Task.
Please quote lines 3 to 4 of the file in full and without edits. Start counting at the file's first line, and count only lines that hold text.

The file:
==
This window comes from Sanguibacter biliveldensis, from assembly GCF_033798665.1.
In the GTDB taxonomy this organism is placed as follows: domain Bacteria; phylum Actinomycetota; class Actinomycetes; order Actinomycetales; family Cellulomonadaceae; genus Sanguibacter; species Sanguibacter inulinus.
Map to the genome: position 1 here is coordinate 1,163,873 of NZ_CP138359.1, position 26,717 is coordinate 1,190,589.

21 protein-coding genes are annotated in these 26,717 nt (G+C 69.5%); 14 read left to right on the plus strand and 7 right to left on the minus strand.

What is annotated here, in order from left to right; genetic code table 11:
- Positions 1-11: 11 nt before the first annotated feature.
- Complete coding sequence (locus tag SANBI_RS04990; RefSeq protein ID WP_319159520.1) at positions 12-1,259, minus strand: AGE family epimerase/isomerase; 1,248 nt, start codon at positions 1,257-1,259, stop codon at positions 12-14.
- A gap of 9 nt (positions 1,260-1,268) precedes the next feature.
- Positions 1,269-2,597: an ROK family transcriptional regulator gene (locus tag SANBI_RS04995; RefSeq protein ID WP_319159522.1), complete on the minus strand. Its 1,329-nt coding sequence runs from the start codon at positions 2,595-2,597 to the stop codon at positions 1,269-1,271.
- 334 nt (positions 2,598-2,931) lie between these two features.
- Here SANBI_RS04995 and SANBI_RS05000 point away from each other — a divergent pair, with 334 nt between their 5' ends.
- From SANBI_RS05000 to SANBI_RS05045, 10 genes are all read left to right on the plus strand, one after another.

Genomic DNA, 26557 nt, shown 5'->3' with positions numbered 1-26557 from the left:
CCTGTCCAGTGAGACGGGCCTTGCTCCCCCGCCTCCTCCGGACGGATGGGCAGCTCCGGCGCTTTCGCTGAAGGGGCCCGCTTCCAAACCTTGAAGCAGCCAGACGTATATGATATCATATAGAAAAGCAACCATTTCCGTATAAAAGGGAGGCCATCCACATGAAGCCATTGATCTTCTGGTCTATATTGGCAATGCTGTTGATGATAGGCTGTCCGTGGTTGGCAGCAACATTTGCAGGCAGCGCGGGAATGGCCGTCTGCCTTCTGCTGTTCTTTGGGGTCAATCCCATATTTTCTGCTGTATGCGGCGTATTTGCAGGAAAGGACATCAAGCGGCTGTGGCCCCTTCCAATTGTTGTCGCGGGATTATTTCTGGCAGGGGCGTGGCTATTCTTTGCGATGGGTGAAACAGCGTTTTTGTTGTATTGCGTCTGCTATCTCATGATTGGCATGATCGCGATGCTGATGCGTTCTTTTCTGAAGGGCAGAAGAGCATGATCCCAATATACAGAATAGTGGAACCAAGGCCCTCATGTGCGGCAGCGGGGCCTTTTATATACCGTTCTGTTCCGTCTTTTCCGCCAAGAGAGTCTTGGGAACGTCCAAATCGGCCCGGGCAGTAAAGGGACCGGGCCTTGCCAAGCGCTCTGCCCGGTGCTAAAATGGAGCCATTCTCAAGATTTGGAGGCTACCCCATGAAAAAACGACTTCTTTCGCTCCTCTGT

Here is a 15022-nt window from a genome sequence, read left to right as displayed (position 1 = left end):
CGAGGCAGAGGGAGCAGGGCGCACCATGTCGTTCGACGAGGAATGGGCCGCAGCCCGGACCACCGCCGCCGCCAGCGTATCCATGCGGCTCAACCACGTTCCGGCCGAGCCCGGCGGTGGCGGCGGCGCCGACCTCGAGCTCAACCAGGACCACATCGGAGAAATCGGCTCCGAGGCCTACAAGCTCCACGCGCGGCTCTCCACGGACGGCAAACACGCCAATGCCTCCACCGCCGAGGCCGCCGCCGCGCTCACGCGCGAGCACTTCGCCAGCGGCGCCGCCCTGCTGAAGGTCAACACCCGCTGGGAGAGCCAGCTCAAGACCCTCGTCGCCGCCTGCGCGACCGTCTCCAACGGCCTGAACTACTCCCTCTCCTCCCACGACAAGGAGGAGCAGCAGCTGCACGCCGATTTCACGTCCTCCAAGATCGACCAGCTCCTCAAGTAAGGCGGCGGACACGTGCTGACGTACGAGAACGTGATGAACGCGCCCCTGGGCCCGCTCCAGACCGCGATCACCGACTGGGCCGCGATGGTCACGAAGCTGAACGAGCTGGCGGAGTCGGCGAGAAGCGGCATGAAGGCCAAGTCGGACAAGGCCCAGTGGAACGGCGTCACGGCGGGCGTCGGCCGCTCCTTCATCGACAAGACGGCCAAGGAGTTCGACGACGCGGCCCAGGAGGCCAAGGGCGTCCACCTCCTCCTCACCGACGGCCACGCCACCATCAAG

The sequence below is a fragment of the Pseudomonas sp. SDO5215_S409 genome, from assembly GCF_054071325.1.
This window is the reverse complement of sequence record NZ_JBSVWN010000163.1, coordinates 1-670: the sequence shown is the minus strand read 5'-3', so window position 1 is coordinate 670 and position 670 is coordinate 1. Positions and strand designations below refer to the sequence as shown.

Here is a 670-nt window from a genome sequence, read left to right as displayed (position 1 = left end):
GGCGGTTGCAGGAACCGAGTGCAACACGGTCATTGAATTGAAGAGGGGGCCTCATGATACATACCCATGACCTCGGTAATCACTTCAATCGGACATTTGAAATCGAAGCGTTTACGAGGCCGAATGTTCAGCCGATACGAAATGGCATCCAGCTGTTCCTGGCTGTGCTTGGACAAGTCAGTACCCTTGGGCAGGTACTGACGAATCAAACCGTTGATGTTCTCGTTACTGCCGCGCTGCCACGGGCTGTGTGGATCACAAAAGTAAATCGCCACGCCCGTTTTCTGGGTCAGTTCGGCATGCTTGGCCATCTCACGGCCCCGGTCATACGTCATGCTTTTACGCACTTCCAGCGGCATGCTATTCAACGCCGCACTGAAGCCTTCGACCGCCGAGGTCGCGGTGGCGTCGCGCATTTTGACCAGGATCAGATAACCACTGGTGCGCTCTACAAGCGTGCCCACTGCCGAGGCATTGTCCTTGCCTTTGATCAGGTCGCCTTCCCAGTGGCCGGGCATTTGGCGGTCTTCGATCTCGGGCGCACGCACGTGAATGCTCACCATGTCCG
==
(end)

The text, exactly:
Map to the genome: position 1 here is coordinate 1,163,873 of NZ_CP138359.1, position 26,717 is coordinate 1,190,589.

21 protein-coding genes are annotated in these 26,717 nt (G+C 69.5%); 14 read left to right on the plus strand and 7 right to left on the minus strand.